This month’s Architect Magazine has an article about using design “paraprofessionals,” written by the AIA’s chief economist, Kermit Baker.
“AIA chief economist Kermit Baker suggests that architects should do what they do best—design—and hire paraprofessionals to do the rest. Try it. Your profitability might just skyrocket.”
I think Mr. Baker is misguided, or misunderstands how our profession works. Here’s my response, which I posted on the website.
“In this scenario utilizing paraprofessionals in architecture firms, who would train the interns? What would they learn?
“Since interns who want to become licensed someday have to work under the direct supervision of licensed architects, what would they be learning if the licensed architects aren’t doing anything technical?
“The best way to learn how a technical detail is supposed to look is to draw that detail from scratch. If interns never learn that, we would be very, very poorly training the future leaders of the firms. What we are licensed to do is to design safe and sound buildings. We are not licensed to just design whatever we want. A good start to designing safe and sound buildings is to understand building technology. We are not training architecture students in building technology in architecture school, and if we stop training interns in building technology, we are headed for much tougher times for the profession.”
Medical students receive 2 years of clinical training, working in hospitals, while they’re in medical school, before they graduate as M.D.’s. Architecture students have no official training working in architecture offices while they’re in school, but they don’t graduate as Architects. They go to work as architectural interns after they graduate. They receive their training on the job, before they’re allowed to sit for their licensing exams and, if they pass their exams, become Architects.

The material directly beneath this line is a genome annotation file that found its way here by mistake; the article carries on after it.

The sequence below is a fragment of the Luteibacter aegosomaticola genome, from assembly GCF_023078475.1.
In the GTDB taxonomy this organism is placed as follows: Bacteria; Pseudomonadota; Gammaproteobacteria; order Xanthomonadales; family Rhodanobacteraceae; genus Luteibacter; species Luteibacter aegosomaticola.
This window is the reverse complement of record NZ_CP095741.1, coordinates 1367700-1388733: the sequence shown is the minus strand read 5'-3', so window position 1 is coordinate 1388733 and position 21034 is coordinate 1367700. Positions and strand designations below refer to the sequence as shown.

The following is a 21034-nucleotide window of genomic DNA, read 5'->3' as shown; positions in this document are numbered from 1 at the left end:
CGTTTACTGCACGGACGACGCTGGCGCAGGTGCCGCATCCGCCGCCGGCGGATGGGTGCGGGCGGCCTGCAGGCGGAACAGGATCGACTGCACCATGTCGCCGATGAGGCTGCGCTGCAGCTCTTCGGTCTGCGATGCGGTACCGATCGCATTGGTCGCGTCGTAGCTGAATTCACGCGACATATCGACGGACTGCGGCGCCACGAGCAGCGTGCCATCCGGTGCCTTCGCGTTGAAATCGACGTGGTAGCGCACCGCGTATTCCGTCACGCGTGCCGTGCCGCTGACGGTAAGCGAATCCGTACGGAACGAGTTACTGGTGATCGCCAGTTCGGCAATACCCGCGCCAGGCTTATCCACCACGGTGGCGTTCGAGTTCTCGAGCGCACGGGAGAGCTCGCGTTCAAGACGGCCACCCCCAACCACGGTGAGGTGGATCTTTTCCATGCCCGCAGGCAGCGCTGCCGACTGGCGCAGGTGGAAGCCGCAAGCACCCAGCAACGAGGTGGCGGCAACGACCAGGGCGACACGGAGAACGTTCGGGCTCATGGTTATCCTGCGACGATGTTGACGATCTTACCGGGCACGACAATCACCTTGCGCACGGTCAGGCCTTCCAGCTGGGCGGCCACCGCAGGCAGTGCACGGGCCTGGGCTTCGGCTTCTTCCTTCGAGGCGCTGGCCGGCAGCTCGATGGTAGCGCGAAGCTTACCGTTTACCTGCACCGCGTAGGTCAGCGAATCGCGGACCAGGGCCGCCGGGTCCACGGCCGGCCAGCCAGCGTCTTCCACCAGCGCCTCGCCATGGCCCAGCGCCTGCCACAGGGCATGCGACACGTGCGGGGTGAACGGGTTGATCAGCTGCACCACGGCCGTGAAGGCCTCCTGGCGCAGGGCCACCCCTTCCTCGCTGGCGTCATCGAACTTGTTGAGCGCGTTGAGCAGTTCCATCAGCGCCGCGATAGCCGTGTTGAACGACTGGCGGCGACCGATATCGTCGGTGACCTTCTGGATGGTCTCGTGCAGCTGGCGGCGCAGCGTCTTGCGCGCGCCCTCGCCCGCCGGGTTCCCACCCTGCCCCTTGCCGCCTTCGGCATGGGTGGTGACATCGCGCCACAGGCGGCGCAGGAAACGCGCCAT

In school, we do not train architecture students in what they need to know to become licensed. If we quit training them them in technical matters on the job, how will they even become licensed? And if they do become licensed, how will they be able to oversee the paraprofessionals working for them, if they actually have no technical understanding themselves? Who will do the construction contract administration? The licensed architects are the ones who need to seal the drawings and specifications. The licensed architects are the ones with the professional liability and obligation to design safe and sound buildings. That’s what they are licensed to do.
It’s not all about profitability. Unless the system of architectural education and training completely changes, architects have an obligation to train interns in practical and technical matters. We can’t shift that responsibility to paraprofessionals. Soooo… if we have paraprofessionals doing the work that interns and young architects usually do, why would anyone hire an intern? And if there are no interns, who will be the architects of the future?